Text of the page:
Monday, 5 March 2012

An aside comment on the "Best Star Wars Film" debate

While I don’t want to wade too deeply into the argument, seemingly initiated by Kevin Drum’s rather absurd notion that Return of the Jedi is the best of the six* Star Wars films, regarding the relative merits of the various films in the series (see also: Doug Mataconis at OTB and Seth Masket), I do want to raise a minor point in response to Dan Drezner on the politics (or lack thereof) in the triology:

The conundrum that political scientists face is that even though the original trilogy contains the better films, the second trilogy has the better politics. There are no politics in Episodes IV-VI, unless one counts Vader and the Emperor’s wooing of Luke. In the prequel trilogy, however, there are lots of parliamentary machinations, tussles between the Jedi Council and the Chancellor, Anakin’s lust for power, and Darth Sidious’ grand strategy for converting the Republic into an Empire.

To a political scientist, that’s good stuff. To human beings interested in enjoying a film, it’s tissue paper without things like strong characters, a good screenplay, and decent plotting.

While I’m slightly sympathetic to Dan’s argument here, the reality is that the politics of the prequel trilogy are, in a word, silly, even leaving aside arguments about whether one would plausibly construct an elective, term-limited monarchy in which the only valid candidates for office are teenage girls, or what sane society would elect the likes of Jar Jar Binks to high office (ok, maybe that one is more credible). Sure, there are depictions of politics, but only within the context of political structures that make no sense, such as the Senate of the Republic (there’s a reason that real legislatures don’t have membership sizes in excess of the population of a mid-sized city) and the Jedi Council (there’s also a reason that real legislatures governing groups of people in the millions have more than a half-dozen, self-selected members).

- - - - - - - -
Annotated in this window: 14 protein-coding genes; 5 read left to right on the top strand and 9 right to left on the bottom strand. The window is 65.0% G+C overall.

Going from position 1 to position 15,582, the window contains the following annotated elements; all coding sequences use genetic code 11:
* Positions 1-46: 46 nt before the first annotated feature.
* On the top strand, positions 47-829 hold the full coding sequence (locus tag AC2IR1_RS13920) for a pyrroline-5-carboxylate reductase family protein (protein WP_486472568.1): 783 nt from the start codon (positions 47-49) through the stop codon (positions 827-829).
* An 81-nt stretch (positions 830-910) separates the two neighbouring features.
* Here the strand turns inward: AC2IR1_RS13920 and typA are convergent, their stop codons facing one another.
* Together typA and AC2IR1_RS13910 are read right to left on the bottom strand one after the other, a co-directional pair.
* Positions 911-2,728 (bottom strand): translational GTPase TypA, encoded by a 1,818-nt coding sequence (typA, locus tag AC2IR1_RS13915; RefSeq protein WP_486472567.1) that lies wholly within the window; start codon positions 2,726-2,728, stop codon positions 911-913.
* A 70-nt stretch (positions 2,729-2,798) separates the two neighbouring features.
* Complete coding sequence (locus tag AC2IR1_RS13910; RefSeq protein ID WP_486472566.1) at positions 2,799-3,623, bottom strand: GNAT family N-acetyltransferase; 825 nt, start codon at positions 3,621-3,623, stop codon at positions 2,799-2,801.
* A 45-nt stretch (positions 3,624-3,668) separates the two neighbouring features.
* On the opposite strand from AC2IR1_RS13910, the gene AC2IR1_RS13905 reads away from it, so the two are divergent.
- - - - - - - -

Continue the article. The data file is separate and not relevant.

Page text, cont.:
Slathering on a layer of thinly-veiled BusHitler allegory doesn’t exactly help matters either, if only because in 20 years nobody will get the point Lucas was belaboring—to illustrate the point, imagine if Lucas had taken a 20-minute detour during Empire Strikes Back to establish some boring parallel between the political ascents of “black mayors” Walter Washington and Lando Calrissian, perhaps by giving Lando a bunch of long-winded, boring speeches that paralleled the racial politics of the early 1980s, and then imagine how that would play today.

The other problem of course is that the politics depicted in the prequels is boring. Politics of course need not be boring (for example, the writers of Parks and Recreation manage to make politics entertaining on a weekly basis), but in the hands of Lucas—who’s obviously more interested in the prequels in advancing plot only to serve as a scaffolding for spectacle rather than having the CGI elements there in service of a sensible plot—most of the politics gets reduced to tedious speeches and arguments in what seem to be shot-for-shot remakes of scenes from academic department meetings. In the hands of a skilled writer (or, perhaps more charitably, a writer who cared) I have no doubt the political machinations promised in the prequels might have been interesting; as presented, the Wikipedia summaries of them are positively life-like by comparison.

* Part of me wishes there were only three, but that might edge into the territory of Frequent Commenter Scott’s denial that the sport that is played in the American League qualifies as “baseball.”

1 comment:

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“the reality is that the politics of the prequel trilogy are, in a word, silly”

Indeed. In fact: that’s being kind.

The entire structure of the Republic made no sense. The utter lack of a military was weird as well.

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